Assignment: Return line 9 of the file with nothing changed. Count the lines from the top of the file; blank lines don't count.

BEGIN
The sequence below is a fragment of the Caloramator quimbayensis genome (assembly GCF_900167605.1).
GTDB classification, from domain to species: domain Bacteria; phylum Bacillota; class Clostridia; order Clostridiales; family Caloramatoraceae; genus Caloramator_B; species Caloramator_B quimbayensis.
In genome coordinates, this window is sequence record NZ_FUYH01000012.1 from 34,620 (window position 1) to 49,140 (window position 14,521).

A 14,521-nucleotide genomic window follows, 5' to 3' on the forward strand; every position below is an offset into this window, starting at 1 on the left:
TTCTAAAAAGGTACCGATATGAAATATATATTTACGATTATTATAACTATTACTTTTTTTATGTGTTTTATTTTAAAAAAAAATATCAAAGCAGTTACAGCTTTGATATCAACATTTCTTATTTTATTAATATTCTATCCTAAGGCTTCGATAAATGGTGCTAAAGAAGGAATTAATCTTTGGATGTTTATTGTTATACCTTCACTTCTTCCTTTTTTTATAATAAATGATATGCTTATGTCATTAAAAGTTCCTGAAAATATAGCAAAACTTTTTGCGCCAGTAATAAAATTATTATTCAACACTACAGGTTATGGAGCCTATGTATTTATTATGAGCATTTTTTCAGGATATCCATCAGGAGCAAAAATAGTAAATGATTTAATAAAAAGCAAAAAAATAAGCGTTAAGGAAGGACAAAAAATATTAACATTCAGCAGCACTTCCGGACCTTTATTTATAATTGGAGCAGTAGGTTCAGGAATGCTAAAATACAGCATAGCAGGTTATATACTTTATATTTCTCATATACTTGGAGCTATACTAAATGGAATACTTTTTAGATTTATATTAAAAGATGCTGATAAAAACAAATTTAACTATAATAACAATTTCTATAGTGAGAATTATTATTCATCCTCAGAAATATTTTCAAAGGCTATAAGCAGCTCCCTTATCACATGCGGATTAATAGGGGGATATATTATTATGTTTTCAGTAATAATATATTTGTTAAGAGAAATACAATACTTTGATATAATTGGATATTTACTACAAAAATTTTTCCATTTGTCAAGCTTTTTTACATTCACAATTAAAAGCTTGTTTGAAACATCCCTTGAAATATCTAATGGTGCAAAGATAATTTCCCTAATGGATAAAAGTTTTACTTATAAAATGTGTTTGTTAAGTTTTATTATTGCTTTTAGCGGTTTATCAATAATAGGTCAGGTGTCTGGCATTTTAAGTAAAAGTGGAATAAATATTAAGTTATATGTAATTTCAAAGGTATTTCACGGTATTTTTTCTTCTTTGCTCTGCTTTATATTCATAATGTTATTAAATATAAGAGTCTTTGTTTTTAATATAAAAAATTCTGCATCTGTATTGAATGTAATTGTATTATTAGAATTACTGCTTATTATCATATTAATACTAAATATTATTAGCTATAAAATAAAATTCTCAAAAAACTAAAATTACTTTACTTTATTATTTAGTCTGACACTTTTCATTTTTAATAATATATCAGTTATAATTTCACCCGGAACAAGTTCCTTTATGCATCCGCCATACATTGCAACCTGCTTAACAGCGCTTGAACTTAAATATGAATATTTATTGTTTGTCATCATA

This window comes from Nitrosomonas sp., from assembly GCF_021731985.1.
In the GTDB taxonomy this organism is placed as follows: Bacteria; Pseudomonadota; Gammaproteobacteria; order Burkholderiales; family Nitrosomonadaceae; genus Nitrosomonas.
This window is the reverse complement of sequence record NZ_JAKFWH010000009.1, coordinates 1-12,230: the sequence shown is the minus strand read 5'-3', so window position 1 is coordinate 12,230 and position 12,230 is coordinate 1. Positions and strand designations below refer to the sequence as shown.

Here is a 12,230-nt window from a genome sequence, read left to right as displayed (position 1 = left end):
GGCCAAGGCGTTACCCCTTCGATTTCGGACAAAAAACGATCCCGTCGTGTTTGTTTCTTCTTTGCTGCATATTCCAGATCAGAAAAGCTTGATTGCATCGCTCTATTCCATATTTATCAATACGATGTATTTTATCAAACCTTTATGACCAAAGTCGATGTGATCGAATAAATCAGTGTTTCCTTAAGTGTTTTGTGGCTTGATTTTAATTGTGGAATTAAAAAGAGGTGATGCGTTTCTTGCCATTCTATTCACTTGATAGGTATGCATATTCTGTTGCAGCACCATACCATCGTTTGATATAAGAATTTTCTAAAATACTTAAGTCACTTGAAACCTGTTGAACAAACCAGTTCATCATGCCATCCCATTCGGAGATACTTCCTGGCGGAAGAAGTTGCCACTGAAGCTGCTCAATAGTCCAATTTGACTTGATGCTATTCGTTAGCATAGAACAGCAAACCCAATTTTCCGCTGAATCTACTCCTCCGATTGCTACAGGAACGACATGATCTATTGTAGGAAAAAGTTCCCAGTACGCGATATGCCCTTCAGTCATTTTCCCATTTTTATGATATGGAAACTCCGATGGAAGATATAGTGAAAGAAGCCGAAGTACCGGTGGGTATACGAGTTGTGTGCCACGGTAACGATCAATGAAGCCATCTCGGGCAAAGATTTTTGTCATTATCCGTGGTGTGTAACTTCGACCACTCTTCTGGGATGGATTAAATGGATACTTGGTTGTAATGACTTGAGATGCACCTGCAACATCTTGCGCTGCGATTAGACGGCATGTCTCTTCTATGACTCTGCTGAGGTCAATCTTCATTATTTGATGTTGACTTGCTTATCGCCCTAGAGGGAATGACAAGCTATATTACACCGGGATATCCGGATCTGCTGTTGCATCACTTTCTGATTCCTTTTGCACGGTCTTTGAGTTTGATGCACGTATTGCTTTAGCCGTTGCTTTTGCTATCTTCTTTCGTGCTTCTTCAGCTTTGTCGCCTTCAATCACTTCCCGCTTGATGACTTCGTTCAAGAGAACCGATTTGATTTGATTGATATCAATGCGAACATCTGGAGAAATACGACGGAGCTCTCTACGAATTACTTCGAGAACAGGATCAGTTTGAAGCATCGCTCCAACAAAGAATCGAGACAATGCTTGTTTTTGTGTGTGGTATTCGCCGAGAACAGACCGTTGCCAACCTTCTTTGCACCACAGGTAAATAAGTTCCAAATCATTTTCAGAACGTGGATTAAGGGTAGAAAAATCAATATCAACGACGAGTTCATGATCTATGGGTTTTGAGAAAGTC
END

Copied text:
Here is a 12,230-nt window from a genome sequence, read left to right as displayed (position 1 = left end):